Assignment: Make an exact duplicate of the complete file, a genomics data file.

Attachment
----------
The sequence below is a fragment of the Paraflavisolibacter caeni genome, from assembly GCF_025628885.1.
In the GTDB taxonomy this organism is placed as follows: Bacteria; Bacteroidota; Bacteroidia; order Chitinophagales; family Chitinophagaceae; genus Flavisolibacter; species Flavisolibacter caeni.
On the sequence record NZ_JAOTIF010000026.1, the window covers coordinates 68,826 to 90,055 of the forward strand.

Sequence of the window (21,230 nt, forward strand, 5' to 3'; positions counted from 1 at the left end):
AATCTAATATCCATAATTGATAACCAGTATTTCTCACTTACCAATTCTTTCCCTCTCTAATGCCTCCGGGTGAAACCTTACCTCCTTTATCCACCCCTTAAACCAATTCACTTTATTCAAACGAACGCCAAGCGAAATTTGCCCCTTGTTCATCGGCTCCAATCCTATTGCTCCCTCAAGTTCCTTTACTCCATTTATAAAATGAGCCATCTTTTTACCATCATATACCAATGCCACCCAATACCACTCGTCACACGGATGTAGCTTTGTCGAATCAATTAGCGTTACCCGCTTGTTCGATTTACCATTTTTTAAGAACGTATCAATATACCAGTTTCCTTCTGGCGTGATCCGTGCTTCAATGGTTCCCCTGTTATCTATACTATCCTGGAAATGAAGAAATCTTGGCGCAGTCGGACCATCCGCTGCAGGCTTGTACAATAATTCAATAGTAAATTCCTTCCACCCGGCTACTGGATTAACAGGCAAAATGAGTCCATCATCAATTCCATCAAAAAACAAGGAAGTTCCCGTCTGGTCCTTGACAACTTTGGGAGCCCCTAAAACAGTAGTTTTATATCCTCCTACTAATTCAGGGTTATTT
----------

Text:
The sequence below is a fragment of the Paraflavisolibacter caeni genome, from assembly GCF_025628885.1.
In the GTDB taxonomy this organism is placed as follows: Bacteria; Bacteroidota; Bacteroidia; order Chitinophagales; family Chitinophagaceae; genus Flavisolibacter; species Flavisolibacter caeni.
On the sequence record NZ_JAOTIF010000026.1, the window covers coordinates 68,826 to 90,055 of the forward strand.

Sequence of the window (21,230 nt, forward strand, 5' to 3'; positions counted from 1 at the left end):
AATCTAATATCCATAATTGATAACCAGTATTTCTCACTTACCAATTCTTTCCCTCTCTAATGCCTCCGGGTGAAACCTTACCTCCTTTATCCACCCCTTAAACCAATTCACTTTATTCAAACGAACGCCAAGCGAAATTTGCCCCTTGTTCATCGGCTCCAATCCTATTGCTCCCTCAAGTTCCTTTACTCCATTTATAAAATGAGCCATCTTTTTACCATCATATACCAATGCCACCCAATACCACTCGTCACACGGATGTAGCTTTGTCGAATCAATTAGCGTTACCCGCTTGTTCGATTTACCATTTTTTAAGAACGTATCAATATACCAGTTTCCTTCTGGCGTGATCCGTGCTTCAATGGTTCCCCTGTTATCTATACTATCCTGGAAATGAAGAAATCTTGGCGCAGTCGGACCATCCGCTGCAGGCTTGTACAATAATTCAATAGTAAATTCCTTCCACCCGGCTACTGGATTAACAGGCAAAATGAGTCCATCATCAATTCCATCAAAAAACAAGGAAGTTCCCGTCTGGTCCTTGACAACTTTGGGAGCCCCTAAAACAGTAGTTTTATATCCTCCTACTAATTCAGGGTTATTT